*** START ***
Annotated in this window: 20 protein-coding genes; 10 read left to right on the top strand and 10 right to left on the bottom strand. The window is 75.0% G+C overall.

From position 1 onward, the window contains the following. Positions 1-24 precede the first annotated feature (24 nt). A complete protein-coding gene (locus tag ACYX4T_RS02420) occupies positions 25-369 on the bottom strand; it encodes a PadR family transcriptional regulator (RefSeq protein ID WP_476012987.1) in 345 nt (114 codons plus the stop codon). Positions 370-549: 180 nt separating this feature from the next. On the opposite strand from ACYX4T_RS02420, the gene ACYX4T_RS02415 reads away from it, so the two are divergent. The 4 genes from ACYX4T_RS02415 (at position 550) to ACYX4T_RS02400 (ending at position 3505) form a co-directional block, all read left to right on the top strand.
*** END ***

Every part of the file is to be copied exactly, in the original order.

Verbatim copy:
Annotated in this window: 20 protein-coding genes; 10 read left to right on the top strand and 10 right to left on the bottom strand. The window is 75.0% G+C overall.

From position 1 onward, the window contains the following. Positions 1-24 precede the first annotated feature (24 nt). A complete protein-coding gene (locus tag ACYX4T_RS02420) occupies positions 25-369 on the bottom strand; it encodes a PadR family transcriptional regulator (RefSeq protein ID WP_476012987.1) in 345 nt (114 codons plus the stop codon). Positions 370-549: 180 nt separating this feature from the next. On the opposite strand from ACYX4T_RS02420, the gene ACYX4T_RS02415 reads away from it, so the two are divergent. The 4 genes from ACYX4T_RS02415 (at position 550) to ACYX4T_RS02400 (ending at position 3505) form a co-directional block, all read left to right on the top strand.